Because we can't measure all the world's oak trees, statisticians come up with an estimated range of heights based on probability and all the data at their disposal. This range is called a confidence interval and it consists of two numbers: one that is probably smaller than the true value and one that is probably larger. The true value is probably somewhere between.

"A '95 percent confidence interval' means that 95 out of 100 times that the confidence interval is constructed this way, the interval will include the true value," says Drake. "If we measured samples of oak trees 100 times, the confidence interval based on the data collected in 95 of those experiments would include the population mean, or the average height of all oak trees. Thus, a confidence interval is a measure of the precision of an estimate. The estimate gets more and more precise as you collect more data. This is why the confidence intervals get smaller as more data becomes available."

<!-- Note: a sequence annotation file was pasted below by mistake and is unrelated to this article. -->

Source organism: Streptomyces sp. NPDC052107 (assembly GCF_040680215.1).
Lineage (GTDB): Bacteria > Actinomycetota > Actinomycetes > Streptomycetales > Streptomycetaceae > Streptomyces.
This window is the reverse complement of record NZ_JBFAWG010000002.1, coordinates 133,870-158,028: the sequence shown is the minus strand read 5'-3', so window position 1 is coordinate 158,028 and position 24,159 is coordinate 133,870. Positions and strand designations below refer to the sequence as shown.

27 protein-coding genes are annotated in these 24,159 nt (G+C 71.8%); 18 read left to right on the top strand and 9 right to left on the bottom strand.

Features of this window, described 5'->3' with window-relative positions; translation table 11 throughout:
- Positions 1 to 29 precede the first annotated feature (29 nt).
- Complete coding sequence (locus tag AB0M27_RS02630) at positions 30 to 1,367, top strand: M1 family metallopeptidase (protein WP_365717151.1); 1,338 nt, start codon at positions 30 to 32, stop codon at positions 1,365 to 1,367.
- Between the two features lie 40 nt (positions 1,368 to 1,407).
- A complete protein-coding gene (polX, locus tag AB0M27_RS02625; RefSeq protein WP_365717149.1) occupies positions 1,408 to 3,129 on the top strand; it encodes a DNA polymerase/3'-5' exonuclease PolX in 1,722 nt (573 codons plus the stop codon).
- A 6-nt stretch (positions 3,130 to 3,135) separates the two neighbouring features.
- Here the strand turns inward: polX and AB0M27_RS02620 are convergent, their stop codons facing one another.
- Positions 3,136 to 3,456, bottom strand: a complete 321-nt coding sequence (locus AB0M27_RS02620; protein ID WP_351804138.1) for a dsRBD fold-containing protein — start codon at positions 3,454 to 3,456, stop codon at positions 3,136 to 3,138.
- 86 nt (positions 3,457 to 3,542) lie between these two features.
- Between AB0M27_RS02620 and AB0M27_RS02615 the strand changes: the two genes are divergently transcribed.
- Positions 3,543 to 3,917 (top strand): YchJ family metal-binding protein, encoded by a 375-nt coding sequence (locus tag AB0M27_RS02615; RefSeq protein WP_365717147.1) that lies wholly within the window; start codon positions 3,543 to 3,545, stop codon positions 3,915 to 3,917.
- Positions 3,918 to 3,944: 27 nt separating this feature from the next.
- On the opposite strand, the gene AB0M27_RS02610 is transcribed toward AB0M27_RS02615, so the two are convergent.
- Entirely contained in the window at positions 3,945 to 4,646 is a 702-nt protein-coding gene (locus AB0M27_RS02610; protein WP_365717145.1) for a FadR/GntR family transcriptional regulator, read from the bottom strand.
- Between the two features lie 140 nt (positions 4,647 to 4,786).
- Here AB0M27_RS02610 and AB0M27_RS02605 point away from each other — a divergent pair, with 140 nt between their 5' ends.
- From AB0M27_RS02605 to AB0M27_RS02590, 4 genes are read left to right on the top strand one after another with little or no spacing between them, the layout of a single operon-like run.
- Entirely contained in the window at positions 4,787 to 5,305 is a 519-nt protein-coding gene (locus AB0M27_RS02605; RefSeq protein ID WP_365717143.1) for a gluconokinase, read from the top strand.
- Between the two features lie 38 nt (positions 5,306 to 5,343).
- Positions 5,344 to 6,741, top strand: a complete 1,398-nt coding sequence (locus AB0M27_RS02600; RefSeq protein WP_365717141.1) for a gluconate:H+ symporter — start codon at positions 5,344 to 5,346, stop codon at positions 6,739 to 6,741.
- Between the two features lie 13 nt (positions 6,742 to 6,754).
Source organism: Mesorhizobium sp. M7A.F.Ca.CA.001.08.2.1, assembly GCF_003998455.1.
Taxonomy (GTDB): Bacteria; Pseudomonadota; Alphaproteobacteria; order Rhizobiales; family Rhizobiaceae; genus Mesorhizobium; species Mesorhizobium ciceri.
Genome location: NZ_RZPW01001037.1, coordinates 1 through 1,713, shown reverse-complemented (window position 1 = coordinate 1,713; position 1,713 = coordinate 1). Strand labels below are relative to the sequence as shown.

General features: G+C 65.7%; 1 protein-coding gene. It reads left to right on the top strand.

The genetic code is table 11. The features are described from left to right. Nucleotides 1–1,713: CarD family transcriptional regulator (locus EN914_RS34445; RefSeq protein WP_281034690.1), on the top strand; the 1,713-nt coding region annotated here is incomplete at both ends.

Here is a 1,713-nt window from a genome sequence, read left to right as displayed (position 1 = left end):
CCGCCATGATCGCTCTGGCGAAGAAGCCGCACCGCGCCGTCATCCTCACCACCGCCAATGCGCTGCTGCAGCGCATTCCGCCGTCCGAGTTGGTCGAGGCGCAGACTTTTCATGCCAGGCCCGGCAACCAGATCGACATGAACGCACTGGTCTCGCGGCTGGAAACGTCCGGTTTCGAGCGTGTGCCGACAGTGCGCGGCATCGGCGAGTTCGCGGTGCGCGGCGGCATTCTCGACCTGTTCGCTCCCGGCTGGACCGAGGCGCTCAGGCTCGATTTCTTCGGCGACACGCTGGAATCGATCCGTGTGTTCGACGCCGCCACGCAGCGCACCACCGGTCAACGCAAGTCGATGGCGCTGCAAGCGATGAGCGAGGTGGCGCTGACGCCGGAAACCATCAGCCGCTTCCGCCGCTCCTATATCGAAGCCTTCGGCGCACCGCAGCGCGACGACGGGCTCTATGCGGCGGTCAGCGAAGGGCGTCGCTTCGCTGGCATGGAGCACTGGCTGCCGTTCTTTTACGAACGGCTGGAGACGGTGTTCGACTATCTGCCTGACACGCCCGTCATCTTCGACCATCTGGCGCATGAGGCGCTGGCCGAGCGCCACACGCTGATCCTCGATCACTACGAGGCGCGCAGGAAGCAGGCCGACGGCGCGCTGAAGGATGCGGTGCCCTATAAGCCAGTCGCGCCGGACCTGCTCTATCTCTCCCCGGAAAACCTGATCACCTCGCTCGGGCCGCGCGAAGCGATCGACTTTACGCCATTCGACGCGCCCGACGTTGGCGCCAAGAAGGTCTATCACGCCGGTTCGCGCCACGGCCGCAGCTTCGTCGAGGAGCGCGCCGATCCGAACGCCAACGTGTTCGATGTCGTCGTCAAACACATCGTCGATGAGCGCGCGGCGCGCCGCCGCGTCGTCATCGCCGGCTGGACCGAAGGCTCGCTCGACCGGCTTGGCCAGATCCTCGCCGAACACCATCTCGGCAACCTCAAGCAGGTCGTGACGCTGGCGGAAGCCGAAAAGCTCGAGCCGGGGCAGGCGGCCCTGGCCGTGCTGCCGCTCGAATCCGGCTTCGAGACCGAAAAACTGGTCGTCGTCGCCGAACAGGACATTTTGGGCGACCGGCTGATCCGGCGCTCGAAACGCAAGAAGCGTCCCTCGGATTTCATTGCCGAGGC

So, a confidence interval helps show how good or bad the estimate is. When we flip a coin just four times, our estimate of 75 percent has a wide confidence interval because our sample size is very small. Our estimate with 40 coin flips would have a much narrower confidence interval.

The actual meaning of a confidence interval has to do with repeating an experiment over and over. In the case of the four coin flips, a 95 percent confidence interval means that if we repeated the coin flip experiment 100 times, in 95 of those, our probability of getting heads will fall within that confidence interval.